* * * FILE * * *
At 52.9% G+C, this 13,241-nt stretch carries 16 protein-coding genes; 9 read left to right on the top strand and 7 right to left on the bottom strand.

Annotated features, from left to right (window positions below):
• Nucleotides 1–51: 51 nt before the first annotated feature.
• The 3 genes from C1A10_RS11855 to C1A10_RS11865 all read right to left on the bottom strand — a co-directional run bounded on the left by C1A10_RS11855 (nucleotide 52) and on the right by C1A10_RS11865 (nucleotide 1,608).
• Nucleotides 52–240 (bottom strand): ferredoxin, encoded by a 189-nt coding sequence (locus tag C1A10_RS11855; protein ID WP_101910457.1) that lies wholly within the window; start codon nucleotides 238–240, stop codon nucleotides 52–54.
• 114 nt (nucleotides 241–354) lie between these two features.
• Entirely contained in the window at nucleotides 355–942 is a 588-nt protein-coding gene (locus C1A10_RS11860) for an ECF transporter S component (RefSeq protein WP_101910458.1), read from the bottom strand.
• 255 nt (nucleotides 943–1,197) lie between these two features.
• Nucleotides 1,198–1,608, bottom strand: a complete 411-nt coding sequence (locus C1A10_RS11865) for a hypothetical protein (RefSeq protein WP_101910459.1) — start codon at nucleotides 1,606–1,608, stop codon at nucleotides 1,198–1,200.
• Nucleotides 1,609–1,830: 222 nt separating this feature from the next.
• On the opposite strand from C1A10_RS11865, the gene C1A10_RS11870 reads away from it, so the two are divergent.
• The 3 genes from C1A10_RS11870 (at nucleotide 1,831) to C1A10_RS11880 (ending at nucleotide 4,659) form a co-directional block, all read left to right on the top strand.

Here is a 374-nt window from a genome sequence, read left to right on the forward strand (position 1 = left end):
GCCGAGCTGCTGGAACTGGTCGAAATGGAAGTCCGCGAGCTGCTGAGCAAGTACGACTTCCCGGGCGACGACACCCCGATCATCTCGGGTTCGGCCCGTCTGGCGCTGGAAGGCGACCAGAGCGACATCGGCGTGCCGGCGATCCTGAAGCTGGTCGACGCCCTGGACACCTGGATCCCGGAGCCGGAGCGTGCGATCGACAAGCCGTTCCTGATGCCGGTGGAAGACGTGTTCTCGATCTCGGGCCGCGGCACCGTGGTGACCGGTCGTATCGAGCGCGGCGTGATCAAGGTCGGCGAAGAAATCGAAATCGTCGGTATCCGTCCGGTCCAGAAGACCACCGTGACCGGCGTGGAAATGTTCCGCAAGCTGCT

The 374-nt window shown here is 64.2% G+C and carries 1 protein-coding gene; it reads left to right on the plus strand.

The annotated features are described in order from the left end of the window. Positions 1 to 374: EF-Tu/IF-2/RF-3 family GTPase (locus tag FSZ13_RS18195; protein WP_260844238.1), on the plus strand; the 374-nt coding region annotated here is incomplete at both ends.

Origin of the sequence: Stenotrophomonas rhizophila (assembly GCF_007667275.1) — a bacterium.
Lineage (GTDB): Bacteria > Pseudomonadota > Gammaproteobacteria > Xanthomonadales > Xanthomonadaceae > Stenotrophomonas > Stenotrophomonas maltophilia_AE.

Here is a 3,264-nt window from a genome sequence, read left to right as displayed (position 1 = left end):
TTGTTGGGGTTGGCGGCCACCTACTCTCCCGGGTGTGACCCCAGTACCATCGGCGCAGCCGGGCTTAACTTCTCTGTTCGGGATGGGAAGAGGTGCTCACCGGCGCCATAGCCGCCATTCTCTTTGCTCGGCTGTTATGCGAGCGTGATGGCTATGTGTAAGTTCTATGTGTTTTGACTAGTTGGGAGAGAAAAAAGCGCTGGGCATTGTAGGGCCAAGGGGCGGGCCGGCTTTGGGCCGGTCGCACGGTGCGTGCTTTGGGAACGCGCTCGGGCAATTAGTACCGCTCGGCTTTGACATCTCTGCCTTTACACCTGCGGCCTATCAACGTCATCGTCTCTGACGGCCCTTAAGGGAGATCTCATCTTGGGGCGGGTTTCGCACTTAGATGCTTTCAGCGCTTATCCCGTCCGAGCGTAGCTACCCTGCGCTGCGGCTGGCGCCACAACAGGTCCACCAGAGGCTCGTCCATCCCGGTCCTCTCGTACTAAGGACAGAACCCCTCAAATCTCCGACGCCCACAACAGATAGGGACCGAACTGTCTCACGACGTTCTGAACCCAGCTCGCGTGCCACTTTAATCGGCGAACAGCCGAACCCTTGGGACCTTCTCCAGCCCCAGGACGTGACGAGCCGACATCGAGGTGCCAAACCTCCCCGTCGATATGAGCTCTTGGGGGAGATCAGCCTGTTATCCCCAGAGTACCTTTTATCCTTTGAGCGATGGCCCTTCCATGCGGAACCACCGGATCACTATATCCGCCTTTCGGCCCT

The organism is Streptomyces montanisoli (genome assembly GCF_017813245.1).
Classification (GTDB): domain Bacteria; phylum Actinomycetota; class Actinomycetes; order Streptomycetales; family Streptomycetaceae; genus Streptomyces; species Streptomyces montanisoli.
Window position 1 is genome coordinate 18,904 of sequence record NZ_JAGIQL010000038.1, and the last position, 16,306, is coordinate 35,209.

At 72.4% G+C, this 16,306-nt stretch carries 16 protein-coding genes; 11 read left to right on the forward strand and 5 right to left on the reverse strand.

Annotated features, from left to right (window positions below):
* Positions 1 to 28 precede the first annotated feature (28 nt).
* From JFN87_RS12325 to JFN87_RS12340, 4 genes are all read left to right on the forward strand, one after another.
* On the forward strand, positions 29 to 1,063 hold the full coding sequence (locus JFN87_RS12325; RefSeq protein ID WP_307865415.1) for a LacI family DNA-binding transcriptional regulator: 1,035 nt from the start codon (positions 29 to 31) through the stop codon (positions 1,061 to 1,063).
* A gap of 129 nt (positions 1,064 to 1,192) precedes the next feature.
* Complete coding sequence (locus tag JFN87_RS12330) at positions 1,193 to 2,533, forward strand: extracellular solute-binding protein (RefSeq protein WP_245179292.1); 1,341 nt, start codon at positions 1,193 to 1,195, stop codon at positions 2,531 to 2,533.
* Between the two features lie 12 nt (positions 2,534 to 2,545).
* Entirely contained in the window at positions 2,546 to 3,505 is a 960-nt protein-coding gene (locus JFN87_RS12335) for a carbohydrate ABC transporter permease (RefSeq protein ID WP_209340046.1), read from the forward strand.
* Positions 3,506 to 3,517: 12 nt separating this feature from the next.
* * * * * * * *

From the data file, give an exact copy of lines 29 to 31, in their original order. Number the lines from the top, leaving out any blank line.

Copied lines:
* A gap of 129 nt (positions 1,064 to 1,192) precedes the next feature.
* Complete coding sequence (locus tag JFN87_RS12330) at positions 1,193 to 2,533, forward strand: extracellular solute-binding protein (RefSeq protein WP_245179292.1); 1,341 nt, start codon at positions 1,193 to 1,195, stop codon at positions 2,531 to 2,533.
* Between the two features lie 12 nt (positions 2,534 to 2,545).